I’m a little bit paranoid about grammar, typos, and spelling mistakes. I proof read my writing (all writing even my sms and emails) many times and often stretch friendships by asking friends to help (I wish I could afford to pay them); but no matter how hard I try some slip through. Nothing undermines a writer’s authority more than these pesky little do-dahs. If you see any in my posts Please Tell Me!
We all have to be vigilant. I usually use British English and spelling; these aside, please email me or comment on my post if you notice anything amiss.
If you are bored rigid by style guides, grammar tomes, and ‘How to write’ books, skip this one. However if you are fascinated by the building blocks of a sentence; how English has changed; and the black, white, and beige of grammar rules then keep reading.
Steven Pinker, the American “Rock Star” psychologist and a Professor in the Department of Psychology at Harvard University conducts research on language and cognition and has penned many popular and accessible books on language, the mind, and thought. His latest book is this one which came out in 2014 and for which he received the International Award of the Plain English Campaign.
Generally commentators on the English language fall into two broad camps: the prescriptivists, those who believe there are rules that define how language should be used, and that mistakes result from breaking those rules; and the descriptivists, those who believe that a language is defined by what people do with it. You may recognise the former as “sticklers, pedants, peevers, snobs, snoots, nit-pickers, traditionalists, language police, usage nannies, grammar Nazis, and the Gotcha! Gang” but Pinker also damns the latter as “hypocrites: they adhere to standards of correct usage in their own writing but discourage the teaching and dissemination of those standards to others, thereby denying the possibility of social advancement to the less privileged.”
Pinker is the chair of the Usage Panel of the famously prescriptive American Heritage Dictionary but he quotes the editor as saying, “We pay attention to the way people use the language”, a clearly descriptive view. Pinker, like most writers and readers, sit on the fence. Their anchor? Clarity and meaning. There are words that we continuously mis-use, such as decimate to mean ‘destroy most of’ instead of ‘destroy a tenth of’. There is no point in using the word in its original meaning if the reader or listener believes it to mean something else. The old prescriptivist rule of ‘never split an infinitive’ only exists because of the early English need to squeeze the language to fit Latin rules. The Latin word for the English verb to go is a single word ire; it’s impossible to split a single word but splitting the English word is of course possible: ‘to boldly go where no man has gone before’ is fine by Steven Pinker, and most people, I suspect.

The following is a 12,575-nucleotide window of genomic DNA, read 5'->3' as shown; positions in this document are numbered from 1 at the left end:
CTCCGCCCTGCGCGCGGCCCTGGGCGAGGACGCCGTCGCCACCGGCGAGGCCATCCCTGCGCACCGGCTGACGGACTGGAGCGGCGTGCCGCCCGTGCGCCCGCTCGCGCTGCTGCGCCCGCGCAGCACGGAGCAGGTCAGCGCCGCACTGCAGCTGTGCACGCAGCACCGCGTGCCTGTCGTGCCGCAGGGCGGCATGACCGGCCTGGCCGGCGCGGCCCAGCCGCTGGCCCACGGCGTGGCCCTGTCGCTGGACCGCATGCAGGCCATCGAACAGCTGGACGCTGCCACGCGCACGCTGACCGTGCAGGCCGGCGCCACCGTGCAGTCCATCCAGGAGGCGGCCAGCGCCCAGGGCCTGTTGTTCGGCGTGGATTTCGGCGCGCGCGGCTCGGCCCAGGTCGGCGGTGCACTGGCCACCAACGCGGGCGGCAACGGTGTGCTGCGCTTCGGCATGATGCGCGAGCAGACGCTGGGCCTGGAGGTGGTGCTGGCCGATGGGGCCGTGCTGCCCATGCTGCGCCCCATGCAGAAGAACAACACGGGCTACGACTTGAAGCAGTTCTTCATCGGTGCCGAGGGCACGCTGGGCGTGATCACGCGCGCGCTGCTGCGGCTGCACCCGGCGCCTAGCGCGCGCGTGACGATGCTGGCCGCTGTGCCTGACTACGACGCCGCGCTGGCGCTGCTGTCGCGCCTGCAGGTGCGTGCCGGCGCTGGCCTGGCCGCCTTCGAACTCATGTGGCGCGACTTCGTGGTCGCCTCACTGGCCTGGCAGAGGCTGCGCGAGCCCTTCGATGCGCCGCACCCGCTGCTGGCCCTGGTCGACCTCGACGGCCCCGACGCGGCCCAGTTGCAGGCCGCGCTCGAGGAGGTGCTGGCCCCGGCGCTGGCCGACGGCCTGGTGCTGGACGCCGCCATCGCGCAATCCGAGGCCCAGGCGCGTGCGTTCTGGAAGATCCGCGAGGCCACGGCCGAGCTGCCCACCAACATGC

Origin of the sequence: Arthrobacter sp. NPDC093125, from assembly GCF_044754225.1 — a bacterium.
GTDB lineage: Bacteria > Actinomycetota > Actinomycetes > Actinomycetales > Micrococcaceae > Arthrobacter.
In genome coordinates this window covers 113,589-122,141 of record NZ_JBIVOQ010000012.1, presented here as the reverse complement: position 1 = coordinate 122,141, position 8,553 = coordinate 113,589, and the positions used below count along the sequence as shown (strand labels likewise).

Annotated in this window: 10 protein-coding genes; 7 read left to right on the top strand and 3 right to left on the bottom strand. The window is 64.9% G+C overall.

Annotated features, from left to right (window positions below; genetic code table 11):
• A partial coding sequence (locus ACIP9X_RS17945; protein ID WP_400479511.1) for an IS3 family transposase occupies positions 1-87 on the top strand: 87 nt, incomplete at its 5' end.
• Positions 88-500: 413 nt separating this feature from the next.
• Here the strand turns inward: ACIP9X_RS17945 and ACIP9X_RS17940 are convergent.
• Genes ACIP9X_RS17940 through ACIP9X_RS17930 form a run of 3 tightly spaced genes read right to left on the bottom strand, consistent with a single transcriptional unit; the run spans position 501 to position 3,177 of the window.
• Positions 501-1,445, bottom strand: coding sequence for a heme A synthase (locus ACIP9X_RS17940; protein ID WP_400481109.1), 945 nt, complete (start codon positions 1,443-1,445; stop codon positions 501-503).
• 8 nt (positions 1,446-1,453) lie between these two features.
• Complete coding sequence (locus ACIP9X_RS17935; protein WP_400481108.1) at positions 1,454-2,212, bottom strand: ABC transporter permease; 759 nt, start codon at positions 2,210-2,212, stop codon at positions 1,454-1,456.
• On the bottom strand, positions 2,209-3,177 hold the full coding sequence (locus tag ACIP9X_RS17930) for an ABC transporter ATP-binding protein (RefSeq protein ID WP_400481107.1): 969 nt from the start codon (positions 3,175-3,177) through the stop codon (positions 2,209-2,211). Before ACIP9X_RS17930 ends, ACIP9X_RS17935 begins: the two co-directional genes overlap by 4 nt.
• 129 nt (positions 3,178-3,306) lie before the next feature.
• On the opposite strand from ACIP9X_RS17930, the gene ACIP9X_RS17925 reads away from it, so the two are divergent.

His chapter 3, The Curse of Knowledge, is a delight and has cleared up that old annoyance illustrated in the following cartoon
“The curse of knowledge: a difficulty in imagining what it is like for someone else not to know something that you know.” When someone gives you inadequate (to you) directions that they think are obvious (to them) and ends with the phrase ‘you can’t miss it’, you usually will. See! It’s their fault, not yours.
And did you notice I used the plural pronoun they for a singular subject someone? This has been common usage for over a century and solves the English language’s lack of a neutral singular pronoun. Oh, and did you notice I began that sentence with the conjunction, and? This was something that was considered the grammatical sin of sins in the 60s and 70s but has again been used for centuries.
However the last, and longest chapter Telling Right from Wrong will give you a lot of joy, understanding, and the edge in arguments about where to put that comma, when to use lay and lie, and the sometimes acceptable use of an adjective when the grammar police insist on an adverb.
P.S. In a student exam paper, recently, there appeared a sentence that confused everyone. “It would be a great idea if we went to the park tomorrow.” This is a sentence about the future but with the modal verb would, and the auxiliary past tense verb went. Using the future form sounds strange: “It will be a great idea if we will go to the park tomorrow.” No, the past tense is correct. This is called factual remoteness as Pinker explains with the example, If you left now, you would get there on time. “The if-clause contains a verb which sets up a hypothetical world; the then-clause explores what will happen in that world, using a modal auxiliary. Both clauses use the past tense to express the meaning ‘factual remoteness’.”
Note the full stop after the quote (not ‘ ….remoteness.’”). You’ll have to read the book now to find out what Pinker says about this (or is it that?).
You can by the kindle edition, and paper editions, here.